On the weekend we clean our houses, whose area we know in (imperial) square feet. At the mall, our frustrated search for a standardized size drives us to the jeans store, where we can buy in (imperial) inches for waist and inseam. We may take our thirty (neither metric nor imperial) horsepower speedboat out for a spin, or go paddling in our thirteen (imperial) foot kayak. Back in the workshop, we grab two wrenches (one imperial, one metric) to tighten the tap. As we hang a picture, we advise our partner to move it just a few (imperial) inches to the left.

Dropping into our (imperial? monarchical?) queen- or king-size beds, exhausted, we realize that we forgot to turn out the (it sure sounds metric) hundred (yes, yes, it’s metric, but who knew?) watt light in the front room.

Bilingualism may protect against Alzheimer’s — Would I argue with a fellow scientist? — but there is no help to be had for just plain old everyday forgetfulness.

PS: This piece is in belated honour of the thirtieth anniversary of the safe landing of the Gimli Glider on 23 July 1983.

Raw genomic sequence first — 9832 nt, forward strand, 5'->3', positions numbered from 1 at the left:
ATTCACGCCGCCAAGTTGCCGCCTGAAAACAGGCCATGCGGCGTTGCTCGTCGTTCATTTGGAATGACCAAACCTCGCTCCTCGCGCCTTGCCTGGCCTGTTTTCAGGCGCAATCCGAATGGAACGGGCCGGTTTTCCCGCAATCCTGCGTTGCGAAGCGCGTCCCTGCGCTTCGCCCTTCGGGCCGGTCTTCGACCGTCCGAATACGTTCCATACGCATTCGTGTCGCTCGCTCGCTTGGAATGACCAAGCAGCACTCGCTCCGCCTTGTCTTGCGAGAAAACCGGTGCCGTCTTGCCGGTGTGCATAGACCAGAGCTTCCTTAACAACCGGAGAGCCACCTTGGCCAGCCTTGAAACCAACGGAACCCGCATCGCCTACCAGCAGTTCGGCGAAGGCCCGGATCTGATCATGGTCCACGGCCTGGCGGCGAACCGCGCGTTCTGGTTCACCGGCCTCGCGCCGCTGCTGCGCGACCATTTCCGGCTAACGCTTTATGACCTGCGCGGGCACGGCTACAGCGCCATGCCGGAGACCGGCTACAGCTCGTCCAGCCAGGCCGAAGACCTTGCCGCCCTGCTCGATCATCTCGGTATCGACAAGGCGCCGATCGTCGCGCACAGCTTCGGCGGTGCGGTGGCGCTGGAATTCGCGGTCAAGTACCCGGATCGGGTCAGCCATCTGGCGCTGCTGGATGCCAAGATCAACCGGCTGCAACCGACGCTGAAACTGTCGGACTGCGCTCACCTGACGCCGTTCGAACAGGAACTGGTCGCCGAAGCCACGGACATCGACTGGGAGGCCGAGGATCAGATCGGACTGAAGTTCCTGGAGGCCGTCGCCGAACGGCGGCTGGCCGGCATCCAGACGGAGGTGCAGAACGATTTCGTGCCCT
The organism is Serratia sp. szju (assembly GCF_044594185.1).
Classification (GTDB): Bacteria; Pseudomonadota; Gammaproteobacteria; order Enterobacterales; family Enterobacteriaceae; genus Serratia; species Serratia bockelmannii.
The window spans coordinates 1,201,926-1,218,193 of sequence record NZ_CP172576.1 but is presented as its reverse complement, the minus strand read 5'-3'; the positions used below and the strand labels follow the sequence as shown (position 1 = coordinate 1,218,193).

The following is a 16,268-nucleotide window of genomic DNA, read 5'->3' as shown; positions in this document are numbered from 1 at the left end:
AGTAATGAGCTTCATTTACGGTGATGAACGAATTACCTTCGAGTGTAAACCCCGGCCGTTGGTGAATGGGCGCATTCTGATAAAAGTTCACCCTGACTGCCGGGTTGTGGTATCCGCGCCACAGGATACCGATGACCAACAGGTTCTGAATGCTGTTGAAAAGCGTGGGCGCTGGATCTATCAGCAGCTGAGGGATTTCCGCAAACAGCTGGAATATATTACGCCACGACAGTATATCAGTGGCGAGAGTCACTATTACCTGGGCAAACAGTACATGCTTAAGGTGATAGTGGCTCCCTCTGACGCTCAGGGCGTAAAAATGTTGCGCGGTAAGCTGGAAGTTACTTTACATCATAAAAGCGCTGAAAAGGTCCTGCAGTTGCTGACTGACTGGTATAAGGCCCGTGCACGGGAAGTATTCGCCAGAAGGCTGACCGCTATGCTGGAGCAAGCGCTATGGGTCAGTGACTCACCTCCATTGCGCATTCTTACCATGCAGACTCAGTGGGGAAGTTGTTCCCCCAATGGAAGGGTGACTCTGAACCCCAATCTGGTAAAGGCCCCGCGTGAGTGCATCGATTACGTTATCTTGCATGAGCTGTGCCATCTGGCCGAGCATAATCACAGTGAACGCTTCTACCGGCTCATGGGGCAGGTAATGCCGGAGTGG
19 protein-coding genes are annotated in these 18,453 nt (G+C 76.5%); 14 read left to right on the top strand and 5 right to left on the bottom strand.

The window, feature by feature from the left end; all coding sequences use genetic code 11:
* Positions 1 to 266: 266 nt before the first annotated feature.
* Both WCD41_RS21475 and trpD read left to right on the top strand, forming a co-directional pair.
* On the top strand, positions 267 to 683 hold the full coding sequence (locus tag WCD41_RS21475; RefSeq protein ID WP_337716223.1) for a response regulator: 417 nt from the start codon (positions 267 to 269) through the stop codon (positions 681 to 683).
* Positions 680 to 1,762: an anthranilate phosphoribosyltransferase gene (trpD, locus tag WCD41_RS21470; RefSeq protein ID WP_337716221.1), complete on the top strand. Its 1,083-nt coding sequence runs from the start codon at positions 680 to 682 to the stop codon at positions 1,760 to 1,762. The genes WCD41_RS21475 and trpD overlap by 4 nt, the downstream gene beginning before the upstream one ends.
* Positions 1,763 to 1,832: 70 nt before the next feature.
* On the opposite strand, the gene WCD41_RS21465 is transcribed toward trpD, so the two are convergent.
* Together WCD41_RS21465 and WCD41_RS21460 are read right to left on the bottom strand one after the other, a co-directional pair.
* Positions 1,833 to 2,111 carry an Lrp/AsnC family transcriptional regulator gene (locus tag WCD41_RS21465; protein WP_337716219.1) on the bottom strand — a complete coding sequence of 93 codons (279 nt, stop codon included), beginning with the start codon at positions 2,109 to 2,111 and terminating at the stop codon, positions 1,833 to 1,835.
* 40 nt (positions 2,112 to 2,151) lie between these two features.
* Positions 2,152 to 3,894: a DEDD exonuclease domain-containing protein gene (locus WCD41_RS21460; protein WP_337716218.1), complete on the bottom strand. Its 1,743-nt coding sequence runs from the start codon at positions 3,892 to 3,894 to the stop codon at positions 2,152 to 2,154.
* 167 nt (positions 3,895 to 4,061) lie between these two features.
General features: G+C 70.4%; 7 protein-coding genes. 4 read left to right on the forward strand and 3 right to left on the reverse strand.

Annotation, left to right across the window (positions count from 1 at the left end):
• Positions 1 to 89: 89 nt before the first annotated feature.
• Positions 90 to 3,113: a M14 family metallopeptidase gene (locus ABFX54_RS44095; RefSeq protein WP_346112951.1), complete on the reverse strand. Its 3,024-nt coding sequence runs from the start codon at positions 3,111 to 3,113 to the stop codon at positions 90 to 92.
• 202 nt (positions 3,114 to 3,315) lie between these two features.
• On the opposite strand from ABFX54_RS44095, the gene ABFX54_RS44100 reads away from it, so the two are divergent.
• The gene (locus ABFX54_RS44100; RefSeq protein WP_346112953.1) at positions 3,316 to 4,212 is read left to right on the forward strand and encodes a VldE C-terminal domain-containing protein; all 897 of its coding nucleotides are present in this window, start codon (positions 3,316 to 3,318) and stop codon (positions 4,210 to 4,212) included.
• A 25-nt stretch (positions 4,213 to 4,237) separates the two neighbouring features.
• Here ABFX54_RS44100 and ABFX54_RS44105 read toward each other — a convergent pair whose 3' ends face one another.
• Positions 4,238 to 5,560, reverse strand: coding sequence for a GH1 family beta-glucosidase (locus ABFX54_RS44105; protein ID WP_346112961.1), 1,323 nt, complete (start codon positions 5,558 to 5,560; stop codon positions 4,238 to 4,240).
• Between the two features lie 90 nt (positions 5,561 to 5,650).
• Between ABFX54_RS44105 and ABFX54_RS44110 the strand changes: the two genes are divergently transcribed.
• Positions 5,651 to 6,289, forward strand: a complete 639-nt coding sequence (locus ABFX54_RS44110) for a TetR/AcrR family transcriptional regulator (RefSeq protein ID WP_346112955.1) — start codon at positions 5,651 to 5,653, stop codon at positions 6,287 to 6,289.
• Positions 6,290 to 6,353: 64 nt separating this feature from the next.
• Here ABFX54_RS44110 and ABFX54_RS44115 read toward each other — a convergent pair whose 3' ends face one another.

This entry was posted in Language and Communication, Laughing Frequently, New Perspectives and tagged . Bookmark the permalink.

10 Responses to Give ‘Em an Inch, They’ll Take a Kilometre

  1. Jim Robertson says:

    Don’t think you missed any Isabel.

    How much more bi-lingual can we get ??? We’ll be safe from Alzheimers for sure (we hope).

    Even moreso when we are trilingual when considering a 2×4 isn’t a 2×4, it is somewhat less…… Another unit of measurement besides imperial and metric ??

    • Isabel Gibson says:

      Jim – Yes, Wiki has a category for oddball measurements that, in its fine words, ‘do not form part of a coherent system of measurement’. At some point, I was given to understand that the reason a 2×4 didn’t actually measure 2×4 was attributable to loss in planing/processing it. Should I now give this understanding back? The things we don’t know, and about everyday stuff, too.

  2. Dave Moryas says:

    Whew – you covered a lot of ground on this piece – one inch at a time! However, I would like to respectfully point out that there is a whole area of everyday life that seems to have been overlooked – the conflicted world of aviation.